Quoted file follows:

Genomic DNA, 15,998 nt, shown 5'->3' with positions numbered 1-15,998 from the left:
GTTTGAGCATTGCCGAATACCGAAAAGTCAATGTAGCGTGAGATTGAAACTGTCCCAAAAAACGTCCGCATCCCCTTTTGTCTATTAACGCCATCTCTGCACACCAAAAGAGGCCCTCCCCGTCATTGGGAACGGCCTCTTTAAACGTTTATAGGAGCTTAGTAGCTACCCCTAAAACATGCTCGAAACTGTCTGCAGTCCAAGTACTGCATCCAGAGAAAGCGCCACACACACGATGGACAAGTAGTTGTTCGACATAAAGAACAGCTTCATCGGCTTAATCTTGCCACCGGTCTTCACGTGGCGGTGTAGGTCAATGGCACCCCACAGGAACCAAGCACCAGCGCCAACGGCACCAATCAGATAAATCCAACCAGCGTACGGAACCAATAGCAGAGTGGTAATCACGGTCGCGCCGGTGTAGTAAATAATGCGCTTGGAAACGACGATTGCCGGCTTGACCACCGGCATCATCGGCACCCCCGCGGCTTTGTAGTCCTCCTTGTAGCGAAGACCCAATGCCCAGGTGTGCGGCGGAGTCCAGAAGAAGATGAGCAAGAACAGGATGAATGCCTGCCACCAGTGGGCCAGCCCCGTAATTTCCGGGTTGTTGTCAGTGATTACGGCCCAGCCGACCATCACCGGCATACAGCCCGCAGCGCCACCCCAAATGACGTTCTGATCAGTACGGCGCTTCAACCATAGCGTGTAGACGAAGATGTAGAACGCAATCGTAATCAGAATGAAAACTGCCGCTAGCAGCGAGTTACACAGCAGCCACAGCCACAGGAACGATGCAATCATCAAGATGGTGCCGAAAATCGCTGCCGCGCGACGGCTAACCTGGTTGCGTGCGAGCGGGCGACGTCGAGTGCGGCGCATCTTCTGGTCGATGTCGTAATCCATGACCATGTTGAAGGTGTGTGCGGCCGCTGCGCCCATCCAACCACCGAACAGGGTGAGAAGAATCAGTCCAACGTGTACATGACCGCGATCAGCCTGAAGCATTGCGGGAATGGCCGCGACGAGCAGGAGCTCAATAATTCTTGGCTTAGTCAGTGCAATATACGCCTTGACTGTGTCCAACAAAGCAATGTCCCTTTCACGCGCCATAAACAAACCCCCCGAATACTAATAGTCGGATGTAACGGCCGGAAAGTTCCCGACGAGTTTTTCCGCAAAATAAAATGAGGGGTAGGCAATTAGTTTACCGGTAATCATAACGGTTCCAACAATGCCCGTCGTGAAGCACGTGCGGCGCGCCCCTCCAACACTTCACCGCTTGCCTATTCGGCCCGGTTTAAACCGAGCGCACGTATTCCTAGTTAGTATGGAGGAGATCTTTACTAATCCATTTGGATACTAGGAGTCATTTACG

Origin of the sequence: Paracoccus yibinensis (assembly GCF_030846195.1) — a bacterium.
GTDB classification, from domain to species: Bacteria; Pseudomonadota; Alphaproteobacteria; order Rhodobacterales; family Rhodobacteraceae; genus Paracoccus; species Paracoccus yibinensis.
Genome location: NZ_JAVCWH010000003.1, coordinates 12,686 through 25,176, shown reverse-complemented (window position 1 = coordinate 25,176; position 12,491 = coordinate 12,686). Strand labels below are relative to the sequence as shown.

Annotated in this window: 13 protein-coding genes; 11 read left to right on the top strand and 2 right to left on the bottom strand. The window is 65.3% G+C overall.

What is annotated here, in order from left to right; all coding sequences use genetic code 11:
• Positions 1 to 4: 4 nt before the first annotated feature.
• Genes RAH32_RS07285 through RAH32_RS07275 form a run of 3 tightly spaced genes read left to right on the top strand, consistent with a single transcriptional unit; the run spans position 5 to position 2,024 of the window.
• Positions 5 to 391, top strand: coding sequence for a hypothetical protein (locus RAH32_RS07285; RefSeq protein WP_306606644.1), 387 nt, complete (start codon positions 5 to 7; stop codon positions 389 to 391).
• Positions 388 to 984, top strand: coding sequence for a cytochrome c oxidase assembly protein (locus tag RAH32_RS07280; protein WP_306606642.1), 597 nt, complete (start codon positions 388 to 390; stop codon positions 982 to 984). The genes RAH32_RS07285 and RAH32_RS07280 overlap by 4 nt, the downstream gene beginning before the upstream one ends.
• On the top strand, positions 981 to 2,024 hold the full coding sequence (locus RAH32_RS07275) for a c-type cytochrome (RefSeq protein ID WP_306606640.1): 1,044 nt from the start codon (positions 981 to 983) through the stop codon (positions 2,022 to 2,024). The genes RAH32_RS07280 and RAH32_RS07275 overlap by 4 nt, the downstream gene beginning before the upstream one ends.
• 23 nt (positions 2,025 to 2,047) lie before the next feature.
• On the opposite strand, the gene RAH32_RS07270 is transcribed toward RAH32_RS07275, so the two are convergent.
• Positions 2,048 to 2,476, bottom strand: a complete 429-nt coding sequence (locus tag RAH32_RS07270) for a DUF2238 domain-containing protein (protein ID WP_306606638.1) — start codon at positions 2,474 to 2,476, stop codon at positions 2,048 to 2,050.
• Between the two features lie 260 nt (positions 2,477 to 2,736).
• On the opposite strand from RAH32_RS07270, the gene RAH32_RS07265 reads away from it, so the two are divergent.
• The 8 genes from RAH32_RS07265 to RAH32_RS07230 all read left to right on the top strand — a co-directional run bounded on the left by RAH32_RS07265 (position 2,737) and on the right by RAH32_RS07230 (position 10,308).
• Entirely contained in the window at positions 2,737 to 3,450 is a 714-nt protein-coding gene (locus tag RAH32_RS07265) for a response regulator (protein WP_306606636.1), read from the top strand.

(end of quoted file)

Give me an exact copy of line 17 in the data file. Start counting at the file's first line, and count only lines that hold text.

• On the opposite strand from RAH32_RS07270, the gene RAH32_RS07265 reads away from it, so the two are divergent.